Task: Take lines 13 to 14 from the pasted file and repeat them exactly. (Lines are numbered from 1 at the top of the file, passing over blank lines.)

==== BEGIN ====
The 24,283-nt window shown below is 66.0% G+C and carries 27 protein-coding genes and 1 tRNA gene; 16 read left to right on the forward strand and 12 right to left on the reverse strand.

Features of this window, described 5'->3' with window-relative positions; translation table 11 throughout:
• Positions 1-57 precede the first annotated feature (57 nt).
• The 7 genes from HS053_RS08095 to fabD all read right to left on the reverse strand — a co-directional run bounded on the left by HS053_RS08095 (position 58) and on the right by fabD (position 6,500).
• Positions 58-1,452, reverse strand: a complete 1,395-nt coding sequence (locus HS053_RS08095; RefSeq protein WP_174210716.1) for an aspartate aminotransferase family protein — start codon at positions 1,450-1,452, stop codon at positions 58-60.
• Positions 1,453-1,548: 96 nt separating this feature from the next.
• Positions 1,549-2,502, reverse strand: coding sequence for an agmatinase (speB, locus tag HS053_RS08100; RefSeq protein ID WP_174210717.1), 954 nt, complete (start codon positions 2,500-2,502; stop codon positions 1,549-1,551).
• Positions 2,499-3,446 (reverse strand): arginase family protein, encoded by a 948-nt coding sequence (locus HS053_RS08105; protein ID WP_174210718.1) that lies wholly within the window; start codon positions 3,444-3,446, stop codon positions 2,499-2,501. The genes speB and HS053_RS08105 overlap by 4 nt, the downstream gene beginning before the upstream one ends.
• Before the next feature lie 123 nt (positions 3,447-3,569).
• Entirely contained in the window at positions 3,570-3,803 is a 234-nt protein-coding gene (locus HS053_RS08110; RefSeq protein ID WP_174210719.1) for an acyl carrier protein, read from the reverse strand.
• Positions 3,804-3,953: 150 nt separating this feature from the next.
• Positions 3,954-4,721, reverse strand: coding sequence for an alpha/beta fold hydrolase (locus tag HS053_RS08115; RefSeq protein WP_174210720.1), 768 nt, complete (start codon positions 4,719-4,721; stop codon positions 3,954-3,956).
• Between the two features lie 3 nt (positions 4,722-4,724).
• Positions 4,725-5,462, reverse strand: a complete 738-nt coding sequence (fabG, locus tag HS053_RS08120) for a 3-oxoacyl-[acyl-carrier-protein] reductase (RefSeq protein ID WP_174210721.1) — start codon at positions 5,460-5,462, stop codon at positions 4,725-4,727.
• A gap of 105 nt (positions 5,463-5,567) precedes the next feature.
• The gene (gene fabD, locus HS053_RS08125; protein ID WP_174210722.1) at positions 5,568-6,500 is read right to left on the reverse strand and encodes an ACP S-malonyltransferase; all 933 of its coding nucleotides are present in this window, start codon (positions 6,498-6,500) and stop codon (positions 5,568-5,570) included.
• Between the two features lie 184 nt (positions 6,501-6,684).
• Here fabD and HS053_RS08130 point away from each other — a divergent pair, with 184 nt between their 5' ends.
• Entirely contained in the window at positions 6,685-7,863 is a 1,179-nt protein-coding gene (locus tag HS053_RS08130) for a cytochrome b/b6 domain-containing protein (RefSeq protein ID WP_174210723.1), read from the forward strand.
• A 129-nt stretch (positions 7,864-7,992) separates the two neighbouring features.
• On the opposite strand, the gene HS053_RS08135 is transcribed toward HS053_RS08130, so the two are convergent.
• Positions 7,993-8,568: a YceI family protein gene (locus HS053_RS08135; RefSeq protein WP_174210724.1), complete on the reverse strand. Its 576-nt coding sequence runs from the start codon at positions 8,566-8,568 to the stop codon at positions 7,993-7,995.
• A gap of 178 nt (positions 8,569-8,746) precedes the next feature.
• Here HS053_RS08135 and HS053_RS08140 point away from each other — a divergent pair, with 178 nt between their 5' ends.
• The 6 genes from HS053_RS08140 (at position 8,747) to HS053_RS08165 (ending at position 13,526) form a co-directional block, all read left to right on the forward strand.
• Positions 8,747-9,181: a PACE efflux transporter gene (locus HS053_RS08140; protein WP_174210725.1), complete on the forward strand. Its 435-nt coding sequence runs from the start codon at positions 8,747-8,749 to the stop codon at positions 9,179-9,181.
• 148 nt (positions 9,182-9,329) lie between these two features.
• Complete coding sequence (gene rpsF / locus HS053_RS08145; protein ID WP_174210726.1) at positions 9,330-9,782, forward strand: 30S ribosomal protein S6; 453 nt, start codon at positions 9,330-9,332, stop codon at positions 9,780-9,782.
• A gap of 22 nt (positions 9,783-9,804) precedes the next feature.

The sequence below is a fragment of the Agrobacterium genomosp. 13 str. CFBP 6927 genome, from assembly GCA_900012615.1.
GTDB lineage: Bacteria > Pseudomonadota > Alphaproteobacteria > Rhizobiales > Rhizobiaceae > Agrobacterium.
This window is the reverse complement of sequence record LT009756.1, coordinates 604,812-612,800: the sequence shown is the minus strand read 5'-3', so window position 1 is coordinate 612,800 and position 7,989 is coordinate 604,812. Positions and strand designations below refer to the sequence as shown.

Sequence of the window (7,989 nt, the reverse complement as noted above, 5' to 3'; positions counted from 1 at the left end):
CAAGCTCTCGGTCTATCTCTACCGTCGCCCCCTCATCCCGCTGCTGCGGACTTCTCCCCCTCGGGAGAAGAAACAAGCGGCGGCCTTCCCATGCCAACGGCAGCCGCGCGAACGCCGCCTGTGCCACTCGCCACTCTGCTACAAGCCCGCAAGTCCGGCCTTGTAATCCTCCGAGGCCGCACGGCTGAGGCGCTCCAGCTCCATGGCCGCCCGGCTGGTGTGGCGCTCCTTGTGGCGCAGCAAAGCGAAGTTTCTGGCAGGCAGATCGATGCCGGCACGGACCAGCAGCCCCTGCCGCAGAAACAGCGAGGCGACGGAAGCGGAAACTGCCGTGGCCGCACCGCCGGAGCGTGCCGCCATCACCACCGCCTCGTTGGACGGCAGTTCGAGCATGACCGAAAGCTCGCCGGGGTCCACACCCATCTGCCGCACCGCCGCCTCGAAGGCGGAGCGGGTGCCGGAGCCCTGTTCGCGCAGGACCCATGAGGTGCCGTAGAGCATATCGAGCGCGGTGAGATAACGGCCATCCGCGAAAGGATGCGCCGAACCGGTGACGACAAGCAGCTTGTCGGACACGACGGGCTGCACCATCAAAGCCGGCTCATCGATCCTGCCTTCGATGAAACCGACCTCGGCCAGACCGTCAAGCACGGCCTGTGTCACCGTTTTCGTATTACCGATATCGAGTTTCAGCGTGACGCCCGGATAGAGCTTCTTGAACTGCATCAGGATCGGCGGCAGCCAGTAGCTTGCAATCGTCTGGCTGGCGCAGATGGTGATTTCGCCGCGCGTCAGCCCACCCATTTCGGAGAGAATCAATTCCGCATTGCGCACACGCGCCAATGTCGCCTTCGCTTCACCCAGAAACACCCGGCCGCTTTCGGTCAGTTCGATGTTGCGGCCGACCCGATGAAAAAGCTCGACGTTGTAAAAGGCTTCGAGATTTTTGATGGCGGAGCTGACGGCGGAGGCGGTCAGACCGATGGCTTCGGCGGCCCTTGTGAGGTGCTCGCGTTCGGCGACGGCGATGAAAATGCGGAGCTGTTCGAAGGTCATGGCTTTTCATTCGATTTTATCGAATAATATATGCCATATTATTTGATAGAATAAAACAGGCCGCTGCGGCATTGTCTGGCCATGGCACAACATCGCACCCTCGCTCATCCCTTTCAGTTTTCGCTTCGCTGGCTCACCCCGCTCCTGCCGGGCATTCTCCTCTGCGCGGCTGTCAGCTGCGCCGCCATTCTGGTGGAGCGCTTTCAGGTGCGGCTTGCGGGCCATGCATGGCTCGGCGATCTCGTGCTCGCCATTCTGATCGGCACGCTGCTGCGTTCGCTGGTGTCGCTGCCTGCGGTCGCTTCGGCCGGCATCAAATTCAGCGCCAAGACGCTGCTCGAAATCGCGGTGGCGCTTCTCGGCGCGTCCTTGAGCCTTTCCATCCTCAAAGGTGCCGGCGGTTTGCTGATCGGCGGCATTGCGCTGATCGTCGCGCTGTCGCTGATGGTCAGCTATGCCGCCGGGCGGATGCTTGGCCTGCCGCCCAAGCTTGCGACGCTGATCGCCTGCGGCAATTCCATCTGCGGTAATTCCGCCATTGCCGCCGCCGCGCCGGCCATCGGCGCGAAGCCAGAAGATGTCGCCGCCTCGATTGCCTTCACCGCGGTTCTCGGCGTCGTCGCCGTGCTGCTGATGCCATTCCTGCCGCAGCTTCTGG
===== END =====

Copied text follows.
• Between the two features lie 3 nt (positions 4,722-4,724).
• Positions 4,725-5,462, reverse strand: a complete 738-nt coding sequence (fabG, locus tag HS053_RS08120) for a 3-oxoacyl-[acyl-carrier-protein] reductase (RefSeq protein ID WP_174210721.1) — start codon at positions 5,460-5,462, stop codon at positions 4,725-4,727.